What can financial advisers expect to see in a portfolio?

13 October 2014

Jason Baran - Insight Analyst (Investments)

With their history of servicing the high-net-worth client segment, DFMs have gained broad knowledge of investments over the years. This makes them a viable outsourcing option for financial advisers.

Why advisers choose DFMs

Their larger portfolio sizes have enabled many high-net-worth individuals to invest in a wide array of assets and add meaningful allocations to more specialised investments. Due to inheritance planning, a more refined approach to portfolio construction has been used for this segment, rather than a mainstream broad brush approach.

Now that suitability and quality of advice have been brought to the fore, many advisers consider outsourcing their portfolio construction to DFMs with their experience.

It’s important to remember though that when outsourcing, the adviser isn’t absolved of their final responsibility to a client. Advisers still need to understand the underlying investments being used and make appropriate recommendations. The adviser needs to be in a position to explain the investment risks to the client.

The typical portfolio

Typically, advisers invest in a range of multi-asset funds provided by the DFM, usually ranging from a lower-risk ‘defensive’ portfolio to a higher-risk ‘growth’ or ‘opportunities’ portfolio. As with modern portfolio theory, the understanding is that the higher risk implies a higher return in the long term.

Within the portfolio range, there will be common underlying investments. They usually include fixed income (bonds) or global equities. There will also be exposure to property, private equity and hedge funds. The purpose of this wide array of assets is to maximise diversification.

Typical asset classes

The table provides more information on the assets used in typical portfolios.

AssetTypical annual volatilityRisk levelSummary

Money market, ie cash



The lowest risk form of investment, usually in the form of short-term maturity deposits, ie up to six months. Can also mean cash in other foreign currencies, but obviously this is riskier due to FX rate risk.

Bonds and fixed income


Low to high

Investments in either government or corporate bonds worldwide, ranging from the safest investments in US government bonds to those in emerging market companies, which carry much higher risk.



Medium to very high

Investments in companies or a basket of companies via an index. Geographically ranging from the large mature markets of the US, UK, Europe and Japan to emerging markets and now also ‘frontier’ markets (such as Myanmar and Mongolia) – the latter of which can be very high risk – but also while offering higher diversification. Investments may be made via ‘actively’ managed funds which try to beat a benchmark, or passives that charge lower fees but aim only to track a benchmark.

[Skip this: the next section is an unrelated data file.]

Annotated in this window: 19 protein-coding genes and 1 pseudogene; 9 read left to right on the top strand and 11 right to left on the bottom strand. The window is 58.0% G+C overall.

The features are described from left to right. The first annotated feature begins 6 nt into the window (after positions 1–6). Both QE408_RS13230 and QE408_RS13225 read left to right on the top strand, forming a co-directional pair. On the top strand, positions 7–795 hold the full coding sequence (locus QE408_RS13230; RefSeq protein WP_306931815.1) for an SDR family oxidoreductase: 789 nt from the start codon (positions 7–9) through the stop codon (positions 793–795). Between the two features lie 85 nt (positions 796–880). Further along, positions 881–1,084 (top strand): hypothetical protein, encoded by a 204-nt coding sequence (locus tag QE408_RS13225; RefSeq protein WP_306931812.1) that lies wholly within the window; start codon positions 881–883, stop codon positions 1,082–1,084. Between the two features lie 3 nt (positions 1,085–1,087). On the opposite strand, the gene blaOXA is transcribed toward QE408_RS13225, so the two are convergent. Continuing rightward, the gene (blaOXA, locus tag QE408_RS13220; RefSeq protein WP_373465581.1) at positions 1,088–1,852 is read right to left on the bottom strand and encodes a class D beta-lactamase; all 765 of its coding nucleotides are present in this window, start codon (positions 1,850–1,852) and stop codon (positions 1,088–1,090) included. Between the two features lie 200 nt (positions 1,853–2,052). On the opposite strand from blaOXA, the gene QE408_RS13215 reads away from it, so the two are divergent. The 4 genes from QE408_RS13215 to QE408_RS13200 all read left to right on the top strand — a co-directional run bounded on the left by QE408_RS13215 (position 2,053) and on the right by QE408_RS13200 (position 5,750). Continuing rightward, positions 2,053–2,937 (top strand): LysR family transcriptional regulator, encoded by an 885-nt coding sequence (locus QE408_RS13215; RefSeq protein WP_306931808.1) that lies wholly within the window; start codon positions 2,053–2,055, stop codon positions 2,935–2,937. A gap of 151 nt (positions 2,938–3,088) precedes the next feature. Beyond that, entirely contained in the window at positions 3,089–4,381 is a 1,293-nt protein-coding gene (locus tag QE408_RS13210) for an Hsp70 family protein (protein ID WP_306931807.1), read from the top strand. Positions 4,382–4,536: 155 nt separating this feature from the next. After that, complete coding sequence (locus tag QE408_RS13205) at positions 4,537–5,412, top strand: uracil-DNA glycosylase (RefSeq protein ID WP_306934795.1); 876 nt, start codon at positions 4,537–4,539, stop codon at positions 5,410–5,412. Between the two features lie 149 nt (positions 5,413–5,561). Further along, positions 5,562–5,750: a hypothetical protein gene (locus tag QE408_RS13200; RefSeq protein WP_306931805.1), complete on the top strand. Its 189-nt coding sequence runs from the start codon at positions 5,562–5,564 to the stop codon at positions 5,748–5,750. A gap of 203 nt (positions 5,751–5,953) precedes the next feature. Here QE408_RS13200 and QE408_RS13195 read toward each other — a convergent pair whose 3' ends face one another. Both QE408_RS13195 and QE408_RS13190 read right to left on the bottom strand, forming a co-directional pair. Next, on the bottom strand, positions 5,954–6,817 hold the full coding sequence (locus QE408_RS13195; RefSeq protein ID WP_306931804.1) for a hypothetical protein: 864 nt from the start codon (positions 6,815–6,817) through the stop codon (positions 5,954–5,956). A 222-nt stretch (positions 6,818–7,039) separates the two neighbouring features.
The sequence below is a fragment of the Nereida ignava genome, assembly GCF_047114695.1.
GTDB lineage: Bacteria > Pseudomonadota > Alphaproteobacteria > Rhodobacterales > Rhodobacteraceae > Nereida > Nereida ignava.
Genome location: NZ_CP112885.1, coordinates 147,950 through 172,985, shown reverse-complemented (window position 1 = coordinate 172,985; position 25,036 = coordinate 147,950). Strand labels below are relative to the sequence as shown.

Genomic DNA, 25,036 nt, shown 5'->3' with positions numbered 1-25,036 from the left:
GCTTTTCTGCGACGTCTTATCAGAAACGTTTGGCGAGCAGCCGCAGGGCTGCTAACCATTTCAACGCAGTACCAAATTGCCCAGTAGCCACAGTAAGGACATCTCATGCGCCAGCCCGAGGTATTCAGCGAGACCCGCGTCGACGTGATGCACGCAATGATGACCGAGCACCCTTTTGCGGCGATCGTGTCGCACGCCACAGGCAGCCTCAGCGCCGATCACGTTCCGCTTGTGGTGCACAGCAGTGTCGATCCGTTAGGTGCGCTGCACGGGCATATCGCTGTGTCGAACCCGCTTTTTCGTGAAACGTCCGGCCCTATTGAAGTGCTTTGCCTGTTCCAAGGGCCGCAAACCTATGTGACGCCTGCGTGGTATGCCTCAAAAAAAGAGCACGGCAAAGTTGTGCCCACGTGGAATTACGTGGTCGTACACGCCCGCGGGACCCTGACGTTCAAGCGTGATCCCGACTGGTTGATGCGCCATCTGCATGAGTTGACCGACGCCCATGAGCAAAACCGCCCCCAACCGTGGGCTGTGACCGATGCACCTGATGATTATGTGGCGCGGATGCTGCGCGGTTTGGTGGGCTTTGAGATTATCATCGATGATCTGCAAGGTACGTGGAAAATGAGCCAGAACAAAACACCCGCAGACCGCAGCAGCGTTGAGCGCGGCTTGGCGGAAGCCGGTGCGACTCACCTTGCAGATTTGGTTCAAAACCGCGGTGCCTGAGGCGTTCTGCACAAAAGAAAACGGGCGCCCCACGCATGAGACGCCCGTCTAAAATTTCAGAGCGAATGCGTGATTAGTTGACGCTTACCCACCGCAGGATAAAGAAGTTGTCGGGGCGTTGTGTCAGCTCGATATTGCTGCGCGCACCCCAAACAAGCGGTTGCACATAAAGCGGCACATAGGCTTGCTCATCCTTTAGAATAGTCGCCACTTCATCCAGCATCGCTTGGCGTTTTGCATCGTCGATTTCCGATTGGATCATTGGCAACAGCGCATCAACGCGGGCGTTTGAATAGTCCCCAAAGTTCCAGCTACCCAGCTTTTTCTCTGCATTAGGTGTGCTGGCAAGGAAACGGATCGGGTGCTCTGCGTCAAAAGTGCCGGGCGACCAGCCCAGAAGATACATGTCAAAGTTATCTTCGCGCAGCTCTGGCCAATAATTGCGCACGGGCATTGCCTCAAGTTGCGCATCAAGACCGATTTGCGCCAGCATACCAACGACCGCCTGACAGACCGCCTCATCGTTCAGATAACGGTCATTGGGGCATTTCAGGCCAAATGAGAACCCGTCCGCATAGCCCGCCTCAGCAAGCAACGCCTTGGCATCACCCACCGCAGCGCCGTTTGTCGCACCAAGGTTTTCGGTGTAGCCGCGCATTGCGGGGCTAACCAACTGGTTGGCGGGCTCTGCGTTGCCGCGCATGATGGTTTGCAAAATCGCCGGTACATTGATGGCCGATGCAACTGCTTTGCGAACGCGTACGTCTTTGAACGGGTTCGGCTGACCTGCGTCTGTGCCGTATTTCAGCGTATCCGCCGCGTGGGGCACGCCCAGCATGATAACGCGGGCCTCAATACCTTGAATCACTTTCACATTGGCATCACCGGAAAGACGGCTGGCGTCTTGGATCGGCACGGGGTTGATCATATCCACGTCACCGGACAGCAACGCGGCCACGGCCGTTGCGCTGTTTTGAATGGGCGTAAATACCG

Medium to very high

Investments in different types of property worldwide. Can be made via direct investments, or those in pooled vehicles, such as a real estate investment trust (REIT). Can offer good diversification, but also come with increased liquidity risk due to the size and costs of divesting investments, particularly during a market slump.

Hedge funds


Medium to very high

Involves a wide range of risk levels as hedge fund strategies can involve a very wide range of investments and derivatives. Hence, due diligence and your understanding of each particular hedge fund set-up are vitally important. Also, you need to be aware of the fees involved, as these can be very high and involve a performance-related fee.



Very high

Ideally, this should involve direct investments in commodities or commodity futures so that your client can gain the greatest benefits from diversification. This can also be an investment in an index tracker, the Rogers International Commodity Index for example. Investments in commodity funds can sometimes come in the form of equity funds in commodity companies (eg BP, Rio Tinto, BHP Billiton). This is less ideal as they offer greatly reduced diversification compared to the direct commodity investments, and are more correlated with general equity markets.

Private equity


Very high

Private equity investments involve equity stakes in companies that aren’t traded on public stock exchanges. Frequently, this involves public companies that have hit trouble and are undergoing a turnaround after being taken private. Risks can be high due to the lack of liquidity and frequently such companies have high levels of debt.


Note: Volatility as stated is based on the statistical definition of annualised standard deviation. In basic terms, you could expect the potential range of returns to be within the stated volatility range two thirds of the time, after a year.

The following charts give an example of asset weights in low, medium and high risk multi-asset funds:

A solution but no delegation of responsibility

As markets have matured and become more sophisticated, the range of assets available to investors has increased. A DFM-provided ‘outsourcing’ solution can make sense, but it’s important to remember that the adviser must understand these investments and how they work together. Ultimately, it’s the adviser who carries fiduciary duty to clients.

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